The World Cup proved to be a less successful event for newspapers than for broadcasters. The fact that circulation performance was almost universally worse this June than last year suggests that the Cup may even have become a negative for papers — possibly reflecting increased competition from the internet.
The Guardian and The Observer continue to feel the benefit of being up against figures a year ago which pre-date their relaunches in full colour and Berliner format. Guardian sales are also believed to have been boosted by its series of animal posters.
The Observer's performance is more impressive, with not only the larger year-on-year increase, but with a total which reflects the paper's best June performance for at least six years.
Seen in a more historic context, The Guardian's 380,211 gross circulation total is well below the total from June 2003 (387,188) — before The Times and The Independent launched tabloid versions.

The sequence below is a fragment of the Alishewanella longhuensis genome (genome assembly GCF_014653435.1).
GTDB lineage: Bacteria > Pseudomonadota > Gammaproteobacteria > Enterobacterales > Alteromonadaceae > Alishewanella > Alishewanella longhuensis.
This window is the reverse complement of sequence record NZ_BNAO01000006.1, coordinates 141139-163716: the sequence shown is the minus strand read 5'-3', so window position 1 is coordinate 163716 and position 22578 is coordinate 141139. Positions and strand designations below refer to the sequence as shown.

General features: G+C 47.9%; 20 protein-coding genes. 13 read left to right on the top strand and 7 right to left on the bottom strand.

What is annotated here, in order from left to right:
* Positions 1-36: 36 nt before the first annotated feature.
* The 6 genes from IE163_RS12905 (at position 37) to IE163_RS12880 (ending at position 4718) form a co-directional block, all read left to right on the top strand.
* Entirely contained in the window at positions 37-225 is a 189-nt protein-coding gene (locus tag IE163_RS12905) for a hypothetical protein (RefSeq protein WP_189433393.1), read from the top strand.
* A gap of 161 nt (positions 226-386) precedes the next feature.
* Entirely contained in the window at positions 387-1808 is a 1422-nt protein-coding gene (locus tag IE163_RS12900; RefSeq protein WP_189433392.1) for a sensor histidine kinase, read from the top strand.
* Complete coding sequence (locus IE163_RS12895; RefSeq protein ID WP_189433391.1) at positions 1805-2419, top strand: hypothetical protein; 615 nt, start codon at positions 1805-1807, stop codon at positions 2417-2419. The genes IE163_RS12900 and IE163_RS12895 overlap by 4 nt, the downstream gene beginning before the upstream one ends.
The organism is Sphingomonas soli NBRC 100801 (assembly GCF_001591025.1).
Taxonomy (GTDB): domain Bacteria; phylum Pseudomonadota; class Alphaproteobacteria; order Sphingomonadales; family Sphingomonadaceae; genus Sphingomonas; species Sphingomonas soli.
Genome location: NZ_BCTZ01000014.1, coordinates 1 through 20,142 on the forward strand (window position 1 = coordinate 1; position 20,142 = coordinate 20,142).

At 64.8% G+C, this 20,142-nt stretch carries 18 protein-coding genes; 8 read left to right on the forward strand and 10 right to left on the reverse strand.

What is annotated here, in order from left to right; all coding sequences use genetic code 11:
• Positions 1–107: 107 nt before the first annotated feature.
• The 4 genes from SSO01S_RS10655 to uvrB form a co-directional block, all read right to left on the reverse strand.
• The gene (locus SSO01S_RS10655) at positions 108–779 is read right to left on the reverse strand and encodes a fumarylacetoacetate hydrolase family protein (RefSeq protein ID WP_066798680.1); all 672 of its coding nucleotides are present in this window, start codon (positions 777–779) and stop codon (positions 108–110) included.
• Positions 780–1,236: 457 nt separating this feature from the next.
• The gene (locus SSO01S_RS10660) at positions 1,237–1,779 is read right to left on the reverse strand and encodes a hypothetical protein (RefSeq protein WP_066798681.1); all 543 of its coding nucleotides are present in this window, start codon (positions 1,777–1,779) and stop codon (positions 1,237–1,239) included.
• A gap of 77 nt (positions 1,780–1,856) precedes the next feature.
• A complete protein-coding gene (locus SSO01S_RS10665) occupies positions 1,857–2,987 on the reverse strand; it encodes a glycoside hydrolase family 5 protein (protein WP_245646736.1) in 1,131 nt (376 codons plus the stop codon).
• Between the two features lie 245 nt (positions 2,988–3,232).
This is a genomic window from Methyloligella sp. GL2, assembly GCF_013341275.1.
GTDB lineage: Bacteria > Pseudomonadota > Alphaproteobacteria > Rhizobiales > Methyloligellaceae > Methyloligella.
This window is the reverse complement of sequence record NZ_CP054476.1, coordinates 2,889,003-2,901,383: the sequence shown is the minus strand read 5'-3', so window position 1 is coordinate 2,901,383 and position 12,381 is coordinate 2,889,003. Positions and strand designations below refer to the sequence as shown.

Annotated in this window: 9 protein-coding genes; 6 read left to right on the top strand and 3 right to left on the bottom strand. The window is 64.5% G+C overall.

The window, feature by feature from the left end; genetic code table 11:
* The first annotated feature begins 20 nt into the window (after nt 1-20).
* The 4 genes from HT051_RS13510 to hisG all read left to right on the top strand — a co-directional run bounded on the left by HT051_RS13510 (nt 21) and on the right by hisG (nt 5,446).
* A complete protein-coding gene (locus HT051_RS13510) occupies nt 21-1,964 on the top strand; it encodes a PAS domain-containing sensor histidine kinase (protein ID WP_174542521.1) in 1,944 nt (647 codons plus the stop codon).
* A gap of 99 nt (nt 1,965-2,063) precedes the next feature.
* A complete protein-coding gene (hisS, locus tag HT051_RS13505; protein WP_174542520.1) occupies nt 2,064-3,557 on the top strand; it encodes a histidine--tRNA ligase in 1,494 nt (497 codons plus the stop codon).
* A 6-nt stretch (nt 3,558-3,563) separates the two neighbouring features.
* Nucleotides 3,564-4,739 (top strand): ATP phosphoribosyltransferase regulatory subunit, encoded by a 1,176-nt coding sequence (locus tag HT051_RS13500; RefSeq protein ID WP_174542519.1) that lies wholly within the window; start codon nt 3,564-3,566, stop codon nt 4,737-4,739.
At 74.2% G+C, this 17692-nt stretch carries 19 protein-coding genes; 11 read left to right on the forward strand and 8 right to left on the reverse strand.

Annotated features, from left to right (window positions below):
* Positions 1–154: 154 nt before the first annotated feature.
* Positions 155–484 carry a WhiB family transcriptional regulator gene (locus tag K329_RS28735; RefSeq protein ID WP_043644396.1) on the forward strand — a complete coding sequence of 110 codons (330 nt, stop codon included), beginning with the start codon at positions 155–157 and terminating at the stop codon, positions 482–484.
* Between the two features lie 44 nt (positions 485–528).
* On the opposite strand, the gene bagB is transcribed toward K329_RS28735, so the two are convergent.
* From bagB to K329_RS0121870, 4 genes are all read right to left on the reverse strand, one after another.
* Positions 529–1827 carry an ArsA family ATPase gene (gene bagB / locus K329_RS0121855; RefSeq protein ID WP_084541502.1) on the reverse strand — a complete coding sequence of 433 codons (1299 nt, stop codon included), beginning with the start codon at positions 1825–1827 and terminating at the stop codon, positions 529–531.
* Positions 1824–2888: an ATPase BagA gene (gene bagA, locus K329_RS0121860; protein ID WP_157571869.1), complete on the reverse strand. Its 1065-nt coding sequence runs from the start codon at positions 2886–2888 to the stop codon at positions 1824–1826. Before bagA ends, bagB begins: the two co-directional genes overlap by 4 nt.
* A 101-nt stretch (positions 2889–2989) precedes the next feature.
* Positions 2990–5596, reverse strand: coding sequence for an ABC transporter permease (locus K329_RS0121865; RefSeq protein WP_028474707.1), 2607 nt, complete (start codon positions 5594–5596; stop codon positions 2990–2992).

The failure of The Guardian to regain its previous circulation benchmark of around 400,000 should be set against a huge increase in internet traffic. The paper's website, Guardian Unlimited, attracted 12,184,598 users in June 2006, compared with 7,241,414 in June 2003.
The Guardian offered extensive World Cup-related internet content — as did The Daily Telegraph and The Times — and time will tell to what extent the latter two offset their decline in print sales with improved internet readership.
Neither Telegraph.co.uk nor Times Online have yet been audited by ABC Electronic for June.
The hard-fought circulation battle and price war between the Daily Record and The Sun in Scotland is getting extremely close. The Scottish Sun sold 393,337 versus Scottish sales for the Daily Record of 395,140 — this 1,803 gap compares with a lead of 69,156 for the Record in June 2005.
The Record has now reduced its pricecutting voucher, which means next month the cut-price Scottish Sun will sell for 10p, versus a with-voucher price for the Daily Record of 20p.
The Daily Mail kept its net year-onyear sales drop to a respectable 0.74 per cent with the help of sales added by the new Republic of Ireland edition, selling 54,641. This compares with a sale of 9,801 for the Daily Mail in the Republic a year ago. The Mail on Sunday's year-onyear rise was aided by two free DVDs, a CD promotion and the ever popular "win a dream cottage" promotion — in conjunction with its daily stablemate.